Native Country Somalia Other Names Longhaired Abyssinian, Somali Life Expectancy No Information Available Litter Size No Information Available
Breed Appearance Like its Abyssinian forebear, the Somali has a
ticked coat: each hair on its body has three to 12 bands of color
that produce a vibrant shimmer when the cat is in full coat. The
striking facial markings resemble eyeliner. The Somali is a natural
hunter that thrives on outdoor activities and will only accept
confinement if introduced to it at an early age.
Breed Description Head: Viewed from the front, shaped like
a triangle with rounded contours. Slightly domed forehead. In
profile, the head has a gentle curve. Muzzle neither small nor
pointed. A whisker pinch is a fault. Nose of medium length, without
stop. Firm, well-developed chin. Eyes: Large, almond-shaped, well-spaced, with dark markings
below the eyes. Above each eye is a short vertical marking (remnants
of the tabby "M"). Color: amber, green, gold. Neck: Carried gracefully. Body: Medium in size and length, semi-foreign type, graceful.
Slightly arched back. Powerful muscles. Paw: Long and thin, well-muscled. Compact, oval paws. The
Somali appears to stand on tiptoe. Tail: Long, carried high, and well-furnished like that of a
fox. Coat: Semilong, dense, very fine, and soft hair. Short on the
face, front of the legs, and shoulders; semilong on the back,
flanks, chest, and belly. It is long on the throat (ruff), behind
the thighs (britches), and tail (plume). The undercoat is not long
as in the Persian. Color: Ticked coat, that is, the presence on each
hair of alternating bands of dark and light coloration. At least two
or three bands, up to eight banks. The tip of the hair must have a
dark band. Let us mention several varieties: - ruddy ("usually" in
Great Britain): black bands and apricot bands - blue: slate blue
bands and cream bands - red (or sorrel): chocolate bands and apricot
bands - fawn beige: dark cream bands and dull beige bands - black
silver: black bands and white bands - sorrel silver: chocolate bands
and white bands - blue silver: blue bands and white bands The C.F.A.
accepts the ruddy, red, blue, and fawn. A greater number of colors
is accepted in Europe. Fault: Round, Siamese type head. Pronounced stop. Round eyes
without markings the same color as ticking. Small or pointed ears.
Body too stocky. Short legs and tail. Disqualify: absence of or too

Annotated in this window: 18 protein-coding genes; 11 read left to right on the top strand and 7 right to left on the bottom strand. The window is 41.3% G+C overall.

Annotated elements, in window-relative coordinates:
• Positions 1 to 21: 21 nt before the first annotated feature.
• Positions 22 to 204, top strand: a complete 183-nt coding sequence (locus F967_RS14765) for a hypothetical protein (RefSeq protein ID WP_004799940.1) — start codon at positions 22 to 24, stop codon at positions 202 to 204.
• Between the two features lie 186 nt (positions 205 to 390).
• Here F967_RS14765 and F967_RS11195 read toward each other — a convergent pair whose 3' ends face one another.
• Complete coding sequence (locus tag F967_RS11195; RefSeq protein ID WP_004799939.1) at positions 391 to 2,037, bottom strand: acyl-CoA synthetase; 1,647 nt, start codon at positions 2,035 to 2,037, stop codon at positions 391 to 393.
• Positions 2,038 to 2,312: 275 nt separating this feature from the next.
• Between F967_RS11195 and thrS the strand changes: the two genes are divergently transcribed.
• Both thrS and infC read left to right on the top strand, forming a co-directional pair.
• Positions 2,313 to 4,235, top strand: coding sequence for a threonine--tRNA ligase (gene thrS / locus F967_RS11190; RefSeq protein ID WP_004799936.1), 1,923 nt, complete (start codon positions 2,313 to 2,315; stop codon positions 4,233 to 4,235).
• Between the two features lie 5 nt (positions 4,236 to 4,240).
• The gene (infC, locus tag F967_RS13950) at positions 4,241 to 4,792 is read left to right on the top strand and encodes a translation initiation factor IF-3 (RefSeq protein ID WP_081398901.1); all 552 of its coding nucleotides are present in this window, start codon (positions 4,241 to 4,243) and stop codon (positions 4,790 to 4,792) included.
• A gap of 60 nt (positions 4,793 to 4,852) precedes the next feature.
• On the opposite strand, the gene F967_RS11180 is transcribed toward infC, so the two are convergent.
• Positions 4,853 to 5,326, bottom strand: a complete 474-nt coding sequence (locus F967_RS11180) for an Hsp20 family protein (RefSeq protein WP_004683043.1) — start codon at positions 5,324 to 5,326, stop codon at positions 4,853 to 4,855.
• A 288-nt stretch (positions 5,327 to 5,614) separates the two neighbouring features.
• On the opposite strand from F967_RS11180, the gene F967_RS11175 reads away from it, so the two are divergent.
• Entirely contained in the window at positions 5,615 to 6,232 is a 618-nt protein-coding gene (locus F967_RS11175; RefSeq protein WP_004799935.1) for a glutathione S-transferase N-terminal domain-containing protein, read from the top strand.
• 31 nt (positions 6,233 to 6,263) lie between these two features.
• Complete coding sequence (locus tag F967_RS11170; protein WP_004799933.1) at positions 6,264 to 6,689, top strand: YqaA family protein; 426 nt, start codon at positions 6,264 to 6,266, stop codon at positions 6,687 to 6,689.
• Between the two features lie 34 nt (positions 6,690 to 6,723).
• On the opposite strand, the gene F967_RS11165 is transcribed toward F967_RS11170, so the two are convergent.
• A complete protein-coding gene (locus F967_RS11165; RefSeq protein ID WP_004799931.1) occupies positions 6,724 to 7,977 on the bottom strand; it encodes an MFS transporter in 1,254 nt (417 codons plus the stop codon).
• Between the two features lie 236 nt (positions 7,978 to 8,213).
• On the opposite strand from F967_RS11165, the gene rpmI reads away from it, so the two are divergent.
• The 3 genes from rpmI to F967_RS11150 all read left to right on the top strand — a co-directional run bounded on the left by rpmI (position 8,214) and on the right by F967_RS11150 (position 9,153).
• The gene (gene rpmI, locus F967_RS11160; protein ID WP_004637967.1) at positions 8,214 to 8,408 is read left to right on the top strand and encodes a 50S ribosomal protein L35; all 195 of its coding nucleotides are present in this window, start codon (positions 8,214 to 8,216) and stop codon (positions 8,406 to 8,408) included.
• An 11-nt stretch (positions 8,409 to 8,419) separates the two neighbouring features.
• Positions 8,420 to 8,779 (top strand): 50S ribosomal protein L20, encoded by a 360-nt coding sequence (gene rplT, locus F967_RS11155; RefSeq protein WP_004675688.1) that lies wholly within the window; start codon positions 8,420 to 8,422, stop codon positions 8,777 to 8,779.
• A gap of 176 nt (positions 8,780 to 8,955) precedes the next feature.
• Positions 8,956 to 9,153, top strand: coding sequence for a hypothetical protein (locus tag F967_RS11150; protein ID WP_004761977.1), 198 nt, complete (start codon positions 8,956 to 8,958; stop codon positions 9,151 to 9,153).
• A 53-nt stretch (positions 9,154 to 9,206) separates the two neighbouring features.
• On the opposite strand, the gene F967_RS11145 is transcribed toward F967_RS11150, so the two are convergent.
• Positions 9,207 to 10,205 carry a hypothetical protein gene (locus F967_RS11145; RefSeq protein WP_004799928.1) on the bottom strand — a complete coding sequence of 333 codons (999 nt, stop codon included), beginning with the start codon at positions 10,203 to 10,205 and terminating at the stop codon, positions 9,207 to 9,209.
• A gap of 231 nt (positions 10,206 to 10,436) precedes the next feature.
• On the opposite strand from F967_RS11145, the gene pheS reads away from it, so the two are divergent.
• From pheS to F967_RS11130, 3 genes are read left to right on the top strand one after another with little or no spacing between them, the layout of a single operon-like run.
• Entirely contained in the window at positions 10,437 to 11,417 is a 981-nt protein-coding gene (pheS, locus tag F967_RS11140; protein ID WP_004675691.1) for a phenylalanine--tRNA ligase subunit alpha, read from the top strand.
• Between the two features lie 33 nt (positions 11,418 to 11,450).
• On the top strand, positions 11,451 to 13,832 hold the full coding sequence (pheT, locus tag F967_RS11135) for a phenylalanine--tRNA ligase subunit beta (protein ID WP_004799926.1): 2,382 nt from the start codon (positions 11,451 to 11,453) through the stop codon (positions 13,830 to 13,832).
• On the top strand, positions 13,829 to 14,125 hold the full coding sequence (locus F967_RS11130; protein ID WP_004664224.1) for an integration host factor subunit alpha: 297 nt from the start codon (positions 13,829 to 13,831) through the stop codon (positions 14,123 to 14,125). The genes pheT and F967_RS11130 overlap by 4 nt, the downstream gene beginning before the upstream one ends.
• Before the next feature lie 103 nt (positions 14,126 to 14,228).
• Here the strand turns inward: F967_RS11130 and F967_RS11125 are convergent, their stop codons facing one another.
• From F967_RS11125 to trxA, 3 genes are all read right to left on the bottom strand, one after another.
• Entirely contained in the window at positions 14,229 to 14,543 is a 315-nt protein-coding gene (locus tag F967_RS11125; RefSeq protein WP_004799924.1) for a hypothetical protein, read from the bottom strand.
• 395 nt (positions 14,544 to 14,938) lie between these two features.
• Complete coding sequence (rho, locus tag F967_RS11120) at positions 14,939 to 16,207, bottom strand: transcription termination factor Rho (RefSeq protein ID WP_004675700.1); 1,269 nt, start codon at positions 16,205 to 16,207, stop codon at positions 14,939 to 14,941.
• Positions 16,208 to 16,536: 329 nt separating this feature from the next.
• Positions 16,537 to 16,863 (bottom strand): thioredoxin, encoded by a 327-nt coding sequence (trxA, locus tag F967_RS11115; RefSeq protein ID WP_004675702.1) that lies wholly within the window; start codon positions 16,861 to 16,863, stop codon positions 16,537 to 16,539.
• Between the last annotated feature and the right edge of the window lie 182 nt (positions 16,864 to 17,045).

little ticking. Ringed tail and legs. Whip tail. White locket,
markings on the belly, etc.
History For a long time, kittens with semilong, soft
hair appeared in litters of Abyssinians (which were actually of a
much heavier type than today). But breeders were not interested in
them and did not use them in reproduction. The gene responsible for
semilong hair was probably introduced by crossing Abyssinians with
longhaired cats (Persians or Angoras). In Canada, it was not until
the 1960s that breeders Don Richings and Mary Mailing and judge Ken
MacGill became interested in these new cats. In 1967, American
breeder Evelyn Mague managed to pin down the semilonghair gene in
Abyssinians. The new breed was named the Somali, in reference to the
neighboring country of Ethiopia, the supposed birthplace of the
Abyssinian. Mague founded the Lynn Lee Cattery and the first breed
club in the United States. She showed the first Somali in 1972. The
C.F.A. recognized the breed in 1978. Lynn Lee's Picasso and Lynn
Lee's Pearl, two Somalis from Mague's cattery, arrived in France in
1979. The F.I.Fe. approved the breed in 1982. It is highly prized by
more and more people.
Behavior This very lively cat is active but not
exuberant. Hardy, well-balanced, and even-tempered, he is calmer
than the Abyssinian. Somalis have a gentle temperament and are
sociable toward other cats and strangers. Very playful, they get
along well with children. Gentle and very affectionate, they demand
lots of attention but are less possessive than the Abyssinian.
Although a bit sensitive to cold. In terms of grooming, they require
only weekly brushing. During shedding, they should be brushed daily.
Somali kittens are born with nearly bicolor coats: dark on the back
and light on the underparts. Ticking appears very gradually.
Similarly, the length and final appearance of the coat are not
attained until the second year.